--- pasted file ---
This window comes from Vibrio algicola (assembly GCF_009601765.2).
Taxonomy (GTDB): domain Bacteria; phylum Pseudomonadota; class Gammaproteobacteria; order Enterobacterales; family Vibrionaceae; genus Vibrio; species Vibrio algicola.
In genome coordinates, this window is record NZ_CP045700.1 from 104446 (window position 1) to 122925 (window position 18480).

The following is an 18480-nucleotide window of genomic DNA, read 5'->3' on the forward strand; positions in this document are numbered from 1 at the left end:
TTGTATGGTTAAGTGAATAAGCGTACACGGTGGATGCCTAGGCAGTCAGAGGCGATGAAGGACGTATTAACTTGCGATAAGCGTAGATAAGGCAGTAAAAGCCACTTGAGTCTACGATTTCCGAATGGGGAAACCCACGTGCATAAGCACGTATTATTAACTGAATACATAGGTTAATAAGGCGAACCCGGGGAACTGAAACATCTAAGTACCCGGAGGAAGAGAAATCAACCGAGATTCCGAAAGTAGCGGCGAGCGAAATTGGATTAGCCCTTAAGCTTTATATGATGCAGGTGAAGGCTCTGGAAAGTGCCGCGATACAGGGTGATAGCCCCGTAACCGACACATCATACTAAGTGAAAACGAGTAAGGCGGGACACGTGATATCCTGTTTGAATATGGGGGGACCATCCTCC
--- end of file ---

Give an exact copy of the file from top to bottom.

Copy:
This window comes from Vibrio algicola (assembly GCF_009601765.2).
Taxonomy (GTDB): domain Bacteria; phylum Pseudomonadota; class Gammaproteobacteria; order Enterobacterales; family Vibrionaceae; genus Vibrio; species Vibrio algicola.
In genome coordinates, this window is record NZ_CP045700.1 from 104446 (window position 1) to 122925 (window position 18480).

The following is an 18480-nucleotide window of genomic DNA, read 5'->3' on the forward strand; positions in this document are numbered from 1 at the left end:
TTGTATGGTTAAGTGAATAAGCGTACACGGTGGATGCCTAGGCAGTCAGAGGCGATGAAGGACGTATTAACTTGCGATAAGCGTAGATAAGGCAGTAAAAGCCACTTGAGTCTACGATTTCCGAATGGGGAAACCCACGTGCATAAGCACGTATTATTAACTGAATACATAGGTTAATAAGGCGAACCCGGGGAACTGAAACATCTAAGTACCCGGAGGAAGAGAAATCAACCGAGATTCCGAAAGTAGCGGCGAGCGAAATTGGATTAGCCCTTAAGCTTTATATGATGCAGGTGAAGGCTCTGGAAAGTGCCGCGATACAGGGTGATAGCCCCGTAACCGACACATCATACTAAGTGAAAACGAGTAAGGCGGGACACGTGATATCCTGTTTGAATATGGGGGGACCATCCTCC